weather icon Clear

Golden Knights trade for All-Star center Jack Eichel

Updated November 4, 2021 - 2:34 pm

The Golden Knights filled their need for a franchise center.

Jack Eichel became the latest high-priced standout to join the Knights in their pursuit of a Stanley Cup after a mammoth trade was completed with Buffalo early Thursday.

To land Eichel, the Knights sent forward Alex Tuch, forward prospect Peyton Krebs, a conditional first-round draft pick in 2022 and a second-rounder in 2023 to the Sabres. The Knights also receive Buffalo’s third-round pick in 2023 as part of the trade.

“I believe if you look at Stanley Cup champions, an elite center is certainly a big, big part of that,” Knights general manager Kelly McCrimmon said. “We weren’t in the market necessarily for another centerman. But this isn’t just another centerman.”

The Knights were willing to make the move despite Eichel’s $10 million salary cap hit through 2025-26 and uncertainty over the 25-year-old’s health.

Eichel is sidelined with a herniated disk in his neck and feuded with the Sabres’ organization for months over how to treat the injury. He will undergo an artificial disk replacement surgery, a procedure that has been performed on athletes in other disciplines but never an NHL player, according to McCrimmon.

The timetable for Eichel’s return is three to five months, McCrimmon said. That gives Eichel a slim chance of being ready to play for Team USA at the Olympics from Feb. 4 to 20. The Knights play at Buffalo on March 10.

“We have a lot of respect for the work that’s gone into this from his agent, from his second-opinion doctors, the specialists and experts that he’s seen in this field,” McCrimmon said. “We’ll defer to their wishes and respect the choices that they’re making based on knowing how much work they’ve done to prepare themselves for surgery.

“We do believe he will make a full recovery. We do believe if he makes a full recovery that he’ll return to form.”

“Dynamic” talent

The Knights’ need for a front-line scorer down the middle was apparent the past two postseasons when the offense and power play dried up in series losses to Dallas and Montreal.

Eichel, the No. 2 pick in the 2015 NHL draft behind Connor McDavid, will fill that hole when healthy. The native of North Chelmsford, Massachusetts, is a five-time 20-goal scorer and appeared in three straight All-Star Games from 2018 to 2020.

He posted a career-high 82 points in 77 games in 2018-19 and was 10th in the league with 78 points (36 goals, 42 assists) in 68 games when the 2019-20 schedule was paused because of the coronavirus pandemic.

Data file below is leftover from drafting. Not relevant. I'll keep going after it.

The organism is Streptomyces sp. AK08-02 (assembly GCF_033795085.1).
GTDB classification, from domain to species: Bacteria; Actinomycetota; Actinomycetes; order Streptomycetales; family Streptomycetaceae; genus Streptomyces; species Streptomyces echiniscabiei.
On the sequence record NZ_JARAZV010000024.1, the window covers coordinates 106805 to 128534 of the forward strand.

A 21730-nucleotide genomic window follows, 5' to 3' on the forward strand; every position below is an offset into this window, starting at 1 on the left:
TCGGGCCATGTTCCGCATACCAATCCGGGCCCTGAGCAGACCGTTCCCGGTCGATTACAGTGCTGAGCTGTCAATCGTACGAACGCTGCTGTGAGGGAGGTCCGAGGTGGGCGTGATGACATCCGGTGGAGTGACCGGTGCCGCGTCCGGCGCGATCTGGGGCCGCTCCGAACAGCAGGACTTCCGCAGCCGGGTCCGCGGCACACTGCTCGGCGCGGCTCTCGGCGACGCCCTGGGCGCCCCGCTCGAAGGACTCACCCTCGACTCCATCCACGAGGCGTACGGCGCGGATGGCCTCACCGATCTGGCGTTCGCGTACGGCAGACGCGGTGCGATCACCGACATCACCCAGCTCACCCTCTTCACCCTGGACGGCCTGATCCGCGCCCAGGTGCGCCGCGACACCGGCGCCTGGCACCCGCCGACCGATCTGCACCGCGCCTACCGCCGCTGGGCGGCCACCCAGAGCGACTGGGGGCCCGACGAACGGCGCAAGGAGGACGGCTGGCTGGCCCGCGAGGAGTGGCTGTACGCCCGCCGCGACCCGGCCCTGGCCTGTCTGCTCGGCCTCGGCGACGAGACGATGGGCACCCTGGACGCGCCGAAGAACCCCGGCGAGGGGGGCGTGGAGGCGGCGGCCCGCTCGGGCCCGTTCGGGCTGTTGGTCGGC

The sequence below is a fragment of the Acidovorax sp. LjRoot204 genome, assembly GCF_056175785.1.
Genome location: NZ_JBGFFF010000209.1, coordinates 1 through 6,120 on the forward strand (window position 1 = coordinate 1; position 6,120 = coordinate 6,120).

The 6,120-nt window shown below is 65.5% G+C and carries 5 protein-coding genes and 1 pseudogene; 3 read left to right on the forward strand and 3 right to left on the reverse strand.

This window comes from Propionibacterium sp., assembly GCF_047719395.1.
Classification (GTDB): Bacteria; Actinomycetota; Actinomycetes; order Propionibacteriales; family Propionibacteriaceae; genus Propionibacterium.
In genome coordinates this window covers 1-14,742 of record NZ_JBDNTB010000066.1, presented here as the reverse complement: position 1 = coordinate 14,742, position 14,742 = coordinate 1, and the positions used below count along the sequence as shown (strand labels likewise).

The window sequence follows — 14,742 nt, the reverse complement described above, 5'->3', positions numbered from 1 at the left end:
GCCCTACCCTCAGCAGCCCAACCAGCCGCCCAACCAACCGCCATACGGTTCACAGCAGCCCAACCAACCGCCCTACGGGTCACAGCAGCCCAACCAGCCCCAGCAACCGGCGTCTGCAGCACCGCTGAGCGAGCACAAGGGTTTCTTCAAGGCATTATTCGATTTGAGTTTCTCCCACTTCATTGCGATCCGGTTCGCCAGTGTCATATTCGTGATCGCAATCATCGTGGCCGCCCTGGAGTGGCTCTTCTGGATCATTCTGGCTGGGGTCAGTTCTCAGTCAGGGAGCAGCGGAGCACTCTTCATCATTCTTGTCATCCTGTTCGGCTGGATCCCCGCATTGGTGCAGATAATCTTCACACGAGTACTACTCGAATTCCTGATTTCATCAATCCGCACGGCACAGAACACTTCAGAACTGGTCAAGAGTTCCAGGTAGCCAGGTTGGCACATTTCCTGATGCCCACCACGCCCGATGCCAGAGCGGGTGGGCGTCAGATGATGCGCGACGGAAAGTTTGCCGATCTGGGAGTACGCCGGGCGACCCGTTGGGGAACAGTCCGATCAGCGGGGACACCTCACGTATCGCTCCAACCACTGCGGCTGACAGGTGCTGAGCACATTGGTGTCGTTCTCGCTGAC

“He’s dynamic,” defenseman Alex Pietrangelo said. “It changes our matchups from the other team looking at us. Jack can change the game in the blink of an eye. That’s an element that you want on your team.”

Eichel was hurt March 7 when he was checked into the end boards by Casey Cizikas of the New York Islanders, ending his injury-plagued season.

He missed the final 33 games and finished with two goals and 18 points. In his postseason exit interview, Eichel said there was a “disconnect” between him and the team about how to treat his neck injury.

That led to a monthslong dispute that saw Eichel fire his agent and hire Pat Brisson, the father of the Knights’ 2020 first-round pick, Brendan Brisson, to help broker a trade to a team that would sign off on his artificial disk replacement surgery.

Eichel will wear No. 9 with the Knights.

“I really appreciate the Vegas Golden Knights organization giving me the opportunity to move forward with what I want to do and just get back to playing hockey and doing what I love,” he told ESPN. “Since I got hurt, it just seems like things haven’t really went my way, and that’s fine. People deal with adversity, and this is no different. It’s definitely been a long process.”

Difficult departures

Tuch’s departure leaves the Knights with six players from their inaugural roster: William Carrier, William Karlsson, Jonathan Marchessault, Brayden McNabb, Reilly Smith and Shea Theodore.

Tuch, originally from upstate New York, was labeled the Knights’ “X-factor” by coach Pete DeBoer because of his speed on the wing and ability to play up and down the lineup.

He underwent offseason shoulder surgery and was expected to be out until around the All-Star break in February. He was a key contributor for the Knights the past four seasons.

Tuch, the Knights’ player representative for the NHL Players’ Association, had 18 goals and 33 points in 55 games last season and had a career-high 20 goals and 52 points in 2018-19. During his career with the Knights, Tuch posted 61 goals and 139 points in 255 games.

“I want to thank The Foley Family, the rest of the Knights’ ownership group, and the team’s management for giving me the opportunity to put on the Golden Knights jersey,” Tuch, 25, wrote on his verified Twitter account. “Most of all, I want to thank all of my teammates that I’ve played with in Vegas. I am going to miss the great group they have there.”

Krebs, 20, was the Knights’ top prospect and 2019 first-round pick. He didn’t score in nine appearances this season and has one assist in 13 career NHL games.

With the Knights off to a slow start and decimated by injuries, the 2022 first-round pick sent to Buffalo is top-10 protected. Should the Knights not recover from their early struggles and land in the top 10 of the draft, all the picks involved in the deal would be delayed one season.

“The opportunity to get a guy like this is very rare,” DeBoer said. “There’s been no bones made about the fact that this organization wants to win, and they want to win now, and they’re willing to provide whatever resources to the players, the coaches, to the fans in order to chase a Stanley Cup.”

Contact David Schoen at dschoen@reviewjournal.com or 702-387-5203. Follow @DavidSchoenLVRJ on Twitter.

Don't miss the latest VGK news. Like our Golden Edge page